Through the spring and summer of this past year, I’ve found that the return trip from wherever I’ve hiked usually takes about half as much time as it took to get there. With the snow, it took a bit longer. While I knew where I was going and had been the one that made all of the tracks on the trail, there was quite a bit of difference between going down a snowy trail and climbing up one…it’s much easier to lose your footing and slip.
When I reached the bottom of the trail from the waterfalls and was back near the lower reservoir, the clouds were still moving all over the valley….
Looking to the north…
And then to the south…
Overall, it was a wonderful day for a hike…cloudy and rainy and snowy and even a little sunny…with temperatures in the low to mid thirties up in the mountains.
As for the gaiters…they passed the second trail trial.
This final picture is actually from last week when I was trying the gaiters for the first time….
Are the gaiters the leg-warmer things you’re wearing? Why not just go with pants? Although, I do love the naked knees look, but it must be cold in the snow!!
November 17, 2011 at 5:44 pm
The gaiters look like leg-warmer type things, yes, Shannon, but they aren’t thick and they do strap underneath the bottom of the boot and are tied securely so that snow doesn’t fall into your boot with each step. Pants wouldn’t prevent the snow from getting in the boots either, as the pants aren’t tied beneath the boots…and besides…pants are too hot when climbing/hiking up huge steep mountainsides, etc. I like the naked-knees look, too…thank you!
And thank you for stopping-by again. 🙂
November 17, 2011 at 6:20 pm
Ouch! shorts? in snow? You must be tough! I’m very bad in that I’ve had gaiters for years but never remember to wear them and, even when I do remember, I can’t be bothered so don’t. I’m always having to scrape the snow out of the edges of my boot-tops and getting cold, wet feet!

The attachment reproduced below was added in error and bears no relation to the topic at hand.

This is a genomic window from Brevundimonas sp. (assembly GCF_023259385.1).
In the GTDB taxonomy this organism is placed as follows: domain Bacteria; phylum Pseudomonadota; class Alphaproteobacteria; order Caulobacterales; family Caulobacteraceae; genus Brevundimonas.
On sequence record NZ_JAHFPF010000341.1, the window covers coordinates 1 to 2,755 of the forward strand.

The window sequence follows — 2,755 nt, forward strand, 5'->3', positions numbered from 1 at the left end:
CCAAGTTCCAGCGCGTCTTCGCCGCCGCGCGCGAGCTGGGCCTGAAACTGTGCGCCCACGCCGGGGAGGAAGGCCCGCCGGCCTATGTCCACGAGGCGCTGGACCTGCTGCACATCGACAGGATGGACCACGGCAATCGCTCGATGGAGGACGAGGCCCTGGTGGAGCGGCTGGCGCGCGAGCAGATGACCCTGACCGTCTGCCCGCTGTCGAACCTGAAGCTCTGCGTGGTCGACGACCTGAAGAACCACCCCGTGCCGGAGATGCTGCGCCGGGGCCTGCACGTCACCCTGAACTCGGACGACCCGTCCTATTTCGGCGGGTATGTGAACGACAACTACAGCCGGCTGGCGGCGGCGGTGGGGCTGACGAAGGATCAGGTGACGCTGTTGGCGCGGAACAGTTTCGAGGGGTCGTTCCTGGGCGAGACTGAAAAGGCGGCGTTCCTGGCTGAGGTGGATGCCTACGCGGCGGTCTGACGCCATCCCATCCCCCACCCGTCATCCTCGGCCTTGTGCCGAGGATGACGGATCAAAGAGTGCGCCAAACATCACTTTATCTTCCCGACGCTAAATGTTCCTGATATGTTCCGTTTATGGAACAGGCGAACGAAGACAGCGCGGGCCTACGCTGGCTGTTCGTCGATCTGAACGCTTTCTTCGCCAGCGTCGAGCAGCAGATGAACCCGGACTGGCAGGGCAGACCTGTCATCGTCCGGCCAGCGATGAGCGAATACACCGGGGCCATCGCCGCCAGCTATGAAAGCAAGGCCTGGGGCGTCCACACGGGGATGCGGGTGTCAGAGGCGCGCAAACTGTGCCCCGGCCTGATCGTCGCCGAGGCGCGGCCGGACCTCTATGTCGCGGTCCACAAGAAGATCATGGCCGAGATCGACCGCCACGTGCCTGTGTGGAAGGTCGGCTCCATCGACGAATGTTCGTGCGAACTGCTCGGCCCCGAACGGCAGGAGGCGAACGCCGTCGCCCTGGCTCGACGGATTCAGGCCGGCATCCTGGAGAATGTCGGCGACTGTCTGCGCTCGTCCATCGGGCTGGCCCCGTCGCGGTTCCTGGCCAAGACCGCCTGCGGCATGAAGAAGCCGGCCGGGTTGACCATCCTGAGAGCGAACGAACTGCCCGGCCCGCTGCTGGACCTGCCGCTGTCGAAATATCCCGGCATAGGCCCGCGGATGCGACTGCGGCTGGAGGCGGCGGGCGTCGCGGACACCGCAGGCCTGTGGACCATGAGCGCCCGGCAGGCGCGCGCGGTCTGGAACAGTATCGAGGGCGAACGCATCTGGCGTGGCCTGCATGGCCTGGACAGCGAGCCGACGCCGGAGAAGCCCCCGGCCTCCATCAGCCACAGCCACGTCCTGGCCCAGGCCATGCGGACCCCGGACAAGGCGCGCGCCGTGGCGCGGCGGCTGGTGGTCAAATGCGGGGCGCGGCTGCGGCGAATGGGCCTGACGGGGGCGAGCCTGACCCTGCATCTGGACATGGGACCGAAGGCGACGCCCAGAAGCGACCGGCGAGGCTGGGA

Those look tough mountains – much steeper than ours!
November 27, 2011 at 5:57 pm
Yes, shorts, Carol…I would just get entirely too hot if I wore pants…as it is, I get incredibly hot and am constantly wiping sweat off of my face…some kind of screwed-up biology or something. I’ve only had the gaiters for a couple weeks and love them…can’t imagine hiking in the snow without them now…especially with my shorts and nothing to even begin to keep the snow out of my boots. And they are tough mountains, incredibly rocky, but with beautiful trails and forests and waterfalls, too.
November 27, 2011 at 6:54 pm
I have to admit to getting hot myself out walking – even in winter – I generally strip down to a t-shirt – but I usually keep my legs covered though. I often meet people in the hills when I’m walking the snowy mountains in my t-shirt and they look at me like I’m nuts. I think some people do just run hot 😉
December 1, 2011 at 7:06 pm
Yes, Carol, there have been times when I’ve taken off my sweatshirt and only had a long-sleeved t-shirt underneath, but I can’t imagine starting in long pants; it would just be too much…and I do get the looks at my legs and an occasional comment, “Shorts…in this?” I just smile and say that I don’t want to get too hot…as they walk away, shaking their heads. And you’re right, some of us do just run hot. Thank you. 🙂
December 1, 2011 at 7:30 pm